We started the day by visiting the Chartres Cathedral. We entered and were entranced by the pilgrims walking the stones of the labyrinth in the nave. Chartres Cathedral Then we walked around and saw the beautiful, and beautifully preserved twelfth century statues behind the choir and altar in a huge semicircle. The opportunity presented itself to ascend the bell tower, and we were in the company of a fifteen-year-old adventurer, so we hiked up some 300 steps and took pictures of the cathedral and city, pretending that the wind whistling through the high gothic tracery didn't bother us, and we were quite comfortable standing on an ancient stone platform halfway to the sky. Returning to the ground, where there was no breeze, we walked around the building, and were quite happy we did, because the side doors at the ends of the transepts are much more beautiful than the royal door at the end of the nave.
Back in the car we took the scenic route towards Paris. From Chartres we went up the Eure river to Maintenon (chateau) and then down the Gueville river to Rambouillet (chateau), east to les Vaux-de-Cernay (abbey ruins) and Dampierre (chateau and quiche for lunch), then on through Versailles, with an Intricately carved walls ooh and ahh at the enormous palace which we hope to visit later, and then finally into the city, past the Eiffel Tower and the old Opera to our apartment on Rue Victor Masse, a block from Place Pigalle, where we unloaded the car to the Paris apartment we would occupy for the next 18 days.
Returning the rental car to Gare du Nord was a challenge which we overcame, involving finding the secret entrance to the underground station parking garage. We then walked back to the apartment, passing one sleeping drunk and stopping at an internet cafe (no phone in our apartment, sigh) the supermarket (french delicacies), and the boulangerie (two baguettes, one tarte) and up again to unpack and write this and add it to a growing backlog of unwritten trip Dan on the tower reports.
It seems in fact that these old folks are hard pressed to do everything that a fifteen-year-old wants to do and still write up some sketchy notes -- but we try. The full reports will wait for later.
It's 72 stairs up to our apartment, which gives us some nice views -- of Sacre Coeur a few blocks north, and of the unceasing flow of traffic in the street below. The sounds are interesting, too -- music from one of the dozen or so musical instrument stores within a block of our flat, the roar of unmuffled motorcycles, the irritated honking of impatient taxicab drivers. We're fascinated at being immersed in this vibrant city! Tres bonne!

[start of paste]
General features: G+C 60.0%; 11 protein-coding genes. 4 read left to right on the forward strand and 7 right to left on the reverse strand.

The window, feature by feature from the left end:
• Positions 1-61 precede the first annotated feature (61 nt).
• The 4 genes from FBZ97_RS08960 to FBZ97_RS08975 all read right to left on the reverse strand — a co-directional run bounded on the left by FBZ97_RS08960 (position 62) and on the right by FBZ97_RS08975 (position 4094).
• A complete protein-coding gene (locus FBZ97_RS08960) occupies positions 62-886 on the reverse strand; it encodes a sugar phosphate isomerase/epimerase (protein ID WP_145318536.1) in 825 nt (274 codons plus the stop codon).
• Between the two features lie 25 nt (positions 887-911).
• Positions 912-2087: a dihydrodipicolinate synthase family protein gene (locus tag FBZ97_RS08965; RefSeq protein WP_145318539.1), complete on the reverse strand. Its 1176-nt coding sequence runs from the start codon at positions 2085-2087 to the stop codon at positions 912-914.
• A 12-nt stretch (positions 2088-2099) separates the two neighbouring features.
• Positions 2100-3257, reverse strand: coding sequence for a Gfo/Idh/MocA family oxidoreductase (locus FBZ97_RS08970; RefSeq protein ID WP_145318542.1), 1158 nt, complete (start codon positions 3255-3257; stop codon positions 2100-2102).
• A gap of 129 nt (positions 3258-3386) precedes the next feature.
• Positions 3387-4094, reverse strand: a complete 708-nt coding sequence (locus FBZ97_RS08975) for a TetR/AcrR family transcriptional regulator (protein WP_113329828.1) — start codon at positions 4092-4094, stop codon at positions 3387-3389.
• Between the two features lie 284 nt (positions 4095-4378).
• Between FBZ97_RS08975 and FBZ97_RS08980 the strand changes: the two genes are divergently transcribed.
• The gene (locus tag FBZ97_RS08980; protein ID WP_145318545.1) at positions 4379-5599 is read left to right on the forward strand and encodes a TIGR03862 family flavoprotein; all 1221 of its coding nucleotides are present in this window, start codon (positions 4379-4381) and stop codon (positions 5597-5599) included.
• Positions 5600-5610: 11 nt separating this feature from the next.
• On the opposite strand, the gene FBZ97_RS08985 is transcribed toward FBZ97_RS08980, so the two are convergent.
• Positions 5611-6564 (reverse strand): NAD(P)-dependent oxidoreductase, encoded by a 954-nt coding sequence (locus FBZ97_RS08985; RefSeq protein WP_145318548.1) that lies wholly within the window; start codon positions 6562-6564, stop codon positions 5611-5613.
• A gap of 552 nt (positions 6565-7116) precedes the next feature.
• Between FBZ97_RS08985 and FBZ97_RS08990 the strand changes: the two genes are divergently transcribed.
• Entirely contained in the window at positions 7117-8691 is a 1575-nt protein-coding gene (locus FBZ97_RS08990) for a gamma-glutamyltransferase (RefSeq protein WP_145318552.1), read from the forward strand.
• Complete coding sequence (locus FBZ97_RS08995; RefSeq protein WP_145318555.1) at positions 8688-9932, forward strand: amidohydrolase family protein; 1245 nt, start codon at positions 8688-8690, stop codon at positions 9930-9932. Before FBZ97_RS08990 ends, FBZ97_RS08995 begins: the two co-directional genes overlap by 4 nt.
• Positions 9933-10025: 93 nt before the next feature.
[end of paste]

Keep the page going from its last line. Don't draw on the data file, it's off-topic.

Towards the end of the day things went a little whiffly. We expected to have to turn on the electric, but we didn't know that turning on the hot Looking down water required a separate switch. Before we realized we had no hot water, we did a laundry load in the washing machine in the kitchen. When we went to fetch the finished laundry, we found that the innards were jammed shut, with our laundry locked inside.
Now, our rental agent was in London. The owner lives in Italy. There was an on-site person "call only in emergency". We decided that this qualified. So we took our first neighborhood walk, up the street past the sex shops and the erotic entertainment lounges and the all-night bar, to the Metro Station at Pigalle, where we purchased a French phone card. The phone cards go into a slot in the phone in the "cabine" or phone booth. The first two phones just didn't work, and we were beginning to suspect our technique, but the third time was the charm: we left a voicemail message for the mysterious Cruciform copper roof M. Souza. Then we hunted up the neighborhood Internet cafe (major businesses: phone card sales, little cubicles for making international telephone calls, bicycle rentals, and a collection of ancient computers powered by a server named Mustafa). We emailed our rental agent about the broken washer.
But before long M. Souza appeared, showed us how to start the hot water, commiserated with us on the loss of our laundry -- the Gallic shrug is also practiced by the Portuguese -- and wished us well. Our few pieces of laundry remained locked in the machine.
Being on the fourth floor (fifth to an American) we had the benefit of a good breeze most of the time. So sleeping was easy, even easier when we plugged our ears with genuine 30dB Remington sound baffles and covered our eyes with sleep masks! But first we gazed out the windows at the illuminated towers of Sacre Coeur up on the hill and the drunks singing happily below on the street. We felt like true Parisians!